It’s all postmodern and that, you get me?

It creating a game which constantly questions the very conditions on which its appeal is predicated, while simultaneously foregrounding the player’s role in its instancing, Dennaton Games have created a characteristically postmodern piece. For me, the flair with which they have done so is underlined in the game’s conclusion. Here, Hotline Miami eschews any temptation to undercut its preceding narrative ambiguity and provide closure. Instead, Hotline Miami reaches the apex of its postmodern reflexivity by opting for meaninglessness as the most meaningful of endings.

What you will find is two individuals. These individuals call people up and tell them to go somewhere and kill. Those that receive the phone calls do so. Why? For little more reason than the fact that they are told to. The appeal of the violence was enough for those they called and by extension the player. There is no need to uphold any pretence that this choice requires some kind of reason to retroactively validate that decision. These two individuals clearly represent Jonatan Söderström and Dennis Wedin, Hotline Miami’s creators. The point here is to underline the fact that they have simply created the conditions within which the player can enact violence — you’re the one that did it.

Then there is the ‘proper’ ending — the ending you get if you collect the puzzle pieces on each level — that gives you some ropey story about a nationalist patriot conspiracy. My initial impression was that this ending was vacuous and derivative, utterly failing to resonate with everything that precedes it. Why did Söderström and Wedin do this? One might suggest that this alterative ending shows that Hotline Miami’s creators got a little bit lucky and failed to understand the brilliance of what they have created. However, it can be read in a different way.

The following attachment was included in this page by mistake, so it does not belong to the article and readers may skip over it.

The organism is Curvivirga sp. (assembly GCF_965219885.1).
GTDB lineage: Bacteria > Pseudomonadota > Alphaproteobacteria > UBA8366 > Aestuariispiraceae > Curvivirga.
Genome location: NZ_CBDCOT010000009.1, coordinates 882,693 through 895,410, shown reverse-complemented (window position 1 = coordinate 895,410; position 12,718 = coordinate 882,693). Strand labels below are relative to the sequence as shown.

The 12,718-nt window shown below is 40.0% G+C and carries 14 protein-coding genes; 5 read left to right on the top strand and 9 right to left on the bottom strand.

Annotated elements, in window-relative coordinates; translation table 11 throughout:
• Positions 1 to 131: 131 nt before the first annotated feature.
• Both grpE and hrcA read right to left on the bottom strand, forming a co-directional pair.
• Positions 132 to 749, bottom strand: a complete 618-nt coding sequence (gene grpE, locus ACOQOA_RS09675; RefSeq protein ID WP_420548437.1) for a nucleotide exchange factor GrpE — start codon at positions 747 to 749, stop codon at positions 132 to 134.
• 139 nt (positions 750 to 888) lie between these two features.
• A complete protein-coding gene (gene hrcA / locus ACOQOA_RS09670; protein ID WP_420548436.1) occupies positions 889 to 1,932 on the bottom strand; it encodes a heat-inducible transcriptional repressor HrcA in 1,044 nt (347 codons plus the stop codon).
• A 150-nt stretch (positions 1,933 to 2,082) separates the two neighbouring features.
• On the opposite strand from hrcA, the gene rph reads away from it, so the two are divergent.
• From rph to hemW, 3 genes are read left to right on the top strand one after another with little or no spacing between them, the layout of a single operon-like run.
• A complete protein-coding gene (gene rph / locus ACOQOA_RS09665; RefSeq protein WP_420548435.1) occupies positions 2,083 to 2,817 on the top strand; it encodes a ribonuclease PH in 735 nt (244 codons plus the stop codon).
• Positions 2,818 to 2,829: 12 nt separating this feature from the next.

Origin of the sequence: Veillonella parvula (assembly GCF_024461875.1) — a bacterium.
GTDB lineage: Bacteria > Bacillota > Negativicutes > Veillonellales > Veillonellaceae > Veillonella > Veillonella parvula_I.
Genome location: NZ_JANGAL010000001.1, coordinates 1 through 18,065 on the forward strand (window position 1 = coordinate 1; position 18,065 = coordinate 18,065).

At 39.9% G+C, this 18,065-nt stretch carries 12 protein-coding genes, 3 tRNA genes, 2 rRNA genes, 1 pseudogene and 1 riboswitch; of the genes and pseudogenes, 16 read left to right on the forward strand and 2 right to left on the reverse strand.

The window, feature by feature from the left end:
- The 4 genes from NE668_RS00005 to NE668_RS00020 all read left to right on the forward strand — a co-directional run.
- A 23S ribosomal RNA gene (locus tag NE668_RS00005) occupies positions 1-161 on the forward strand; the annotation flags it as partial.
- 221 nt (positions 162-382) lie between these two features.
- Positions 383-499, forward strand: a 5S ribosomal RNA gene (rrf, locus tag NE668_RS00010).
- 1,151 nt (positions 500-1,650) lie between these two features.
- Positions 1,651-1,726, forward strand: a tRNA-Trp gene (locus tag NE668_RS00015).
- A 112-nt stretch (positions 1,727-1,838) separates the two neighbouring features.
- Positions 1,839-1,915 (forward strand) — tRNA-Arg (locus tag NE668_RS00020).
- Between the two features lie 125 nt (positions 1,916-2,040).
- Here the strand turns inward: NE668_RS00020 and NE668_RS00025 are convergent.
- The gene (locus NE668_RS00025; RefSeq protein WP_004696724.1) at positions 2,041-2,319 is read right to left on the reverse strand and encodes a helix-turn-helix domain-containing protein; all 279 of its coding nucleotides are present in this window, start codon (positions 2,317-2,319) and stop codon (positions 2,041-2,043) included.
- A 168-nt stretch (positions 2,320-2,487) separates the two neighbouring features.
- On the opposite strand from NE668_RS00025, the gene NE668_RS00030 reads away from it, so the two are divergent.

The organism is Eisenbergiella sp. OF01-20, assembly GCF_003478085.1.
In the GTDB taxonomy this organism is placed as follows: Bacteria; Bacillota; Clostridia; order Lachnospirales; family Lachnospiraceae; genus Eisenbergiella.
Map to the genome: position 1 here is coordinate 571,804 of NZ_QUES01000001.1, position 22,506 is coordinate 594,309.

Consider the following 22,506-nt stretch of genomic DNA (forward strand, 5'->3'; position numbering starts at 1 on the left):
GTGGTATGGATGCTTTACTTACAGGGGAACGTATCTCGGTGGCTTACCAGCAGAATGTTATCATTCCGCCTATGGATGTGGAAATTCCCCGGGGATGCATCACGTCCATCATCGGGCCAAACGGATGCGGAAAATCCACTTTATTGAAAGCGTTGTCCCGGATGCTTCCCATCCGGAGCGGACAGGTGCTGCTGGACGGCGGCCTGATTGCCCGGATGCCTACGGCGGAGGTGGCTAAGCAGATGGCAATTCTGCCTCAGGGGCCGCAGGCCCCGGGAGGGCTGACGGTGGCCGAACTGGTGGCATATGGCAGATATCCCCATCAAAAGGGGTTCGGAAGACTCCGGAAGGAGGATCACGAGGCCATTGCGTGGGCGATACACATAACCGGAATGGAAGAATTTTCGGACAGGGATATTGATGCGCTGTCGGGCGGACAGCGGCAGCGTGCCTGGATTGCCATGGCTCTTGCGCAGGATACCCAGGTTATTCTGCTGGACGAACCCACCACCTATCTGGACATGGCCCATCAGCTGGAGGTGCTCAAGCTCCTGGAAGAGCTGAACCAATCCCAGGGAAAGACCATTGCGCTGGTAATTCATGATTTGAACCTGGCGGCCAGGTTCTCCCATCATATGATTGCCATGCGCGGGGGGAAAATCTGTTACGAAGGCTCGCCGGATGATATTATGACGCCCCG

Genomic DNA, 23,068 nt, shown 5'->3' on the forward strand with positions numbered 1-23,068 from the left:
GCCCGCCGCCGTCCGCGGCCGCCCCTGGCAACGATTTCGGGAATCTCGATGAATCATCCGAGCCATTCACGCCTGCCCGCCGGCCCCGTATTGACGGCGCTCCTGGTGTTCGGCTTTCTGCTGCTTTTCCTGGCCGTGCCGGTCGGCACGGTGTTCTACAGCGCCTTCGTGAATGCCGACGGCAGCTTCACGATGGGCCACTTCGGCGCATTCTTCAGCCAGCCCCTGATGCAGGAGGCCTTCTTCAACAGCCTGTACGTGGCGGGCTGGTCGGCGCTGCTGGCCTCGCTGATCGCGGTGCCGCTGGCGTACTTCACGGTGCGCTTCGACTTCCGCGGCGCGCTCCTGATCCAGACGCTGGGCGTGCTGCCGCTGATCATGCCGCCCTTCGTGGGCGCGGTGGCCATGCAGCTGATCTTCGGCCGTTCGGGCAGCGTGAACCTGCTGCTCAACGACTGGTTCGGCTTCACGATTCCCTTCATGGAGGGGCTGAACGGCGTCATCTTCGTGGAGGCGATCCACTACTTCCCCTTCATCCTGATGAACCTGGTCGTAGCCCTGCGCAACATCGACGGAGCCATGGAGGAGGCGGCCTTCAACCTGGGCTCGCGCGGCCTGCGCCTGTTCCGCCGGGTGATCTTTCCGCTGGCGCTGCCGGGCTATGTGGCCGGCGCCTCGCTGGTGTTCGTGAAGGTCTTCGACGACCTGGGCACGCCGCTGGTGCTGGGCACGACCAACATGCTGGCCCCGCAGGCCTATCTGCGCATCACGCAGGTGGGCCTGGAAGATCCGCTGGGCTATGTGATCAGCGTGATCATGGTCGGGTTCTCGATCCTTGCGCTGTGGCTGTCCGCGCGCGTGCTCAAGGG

I think that Hotline Miami’s second ending is actually intended as a satire in its banality, a comment on the shoddy pretexts on which videogame violence is so often based. Read in this way, the second ending is entirely congruent with its alternative, a second disappointment to those wanting closure. Superficially, it provides some kind of explanation, but ultimately it’s as devoid of meaning as the first ending.

Whether this is what Hotline Miami’s creators actually intended matters little in evaluating the merits of the game. Hotline Miami stands on its own as an innovative, interesting and thoroughly enjoyable videogame.

About the Author

Paul Walker

PKD aficionado, Slavoj Žižek enthusiast, Arsenal Fan and gamer. The last racing game I enjoyed was Carmageddon, because you didn't have to race.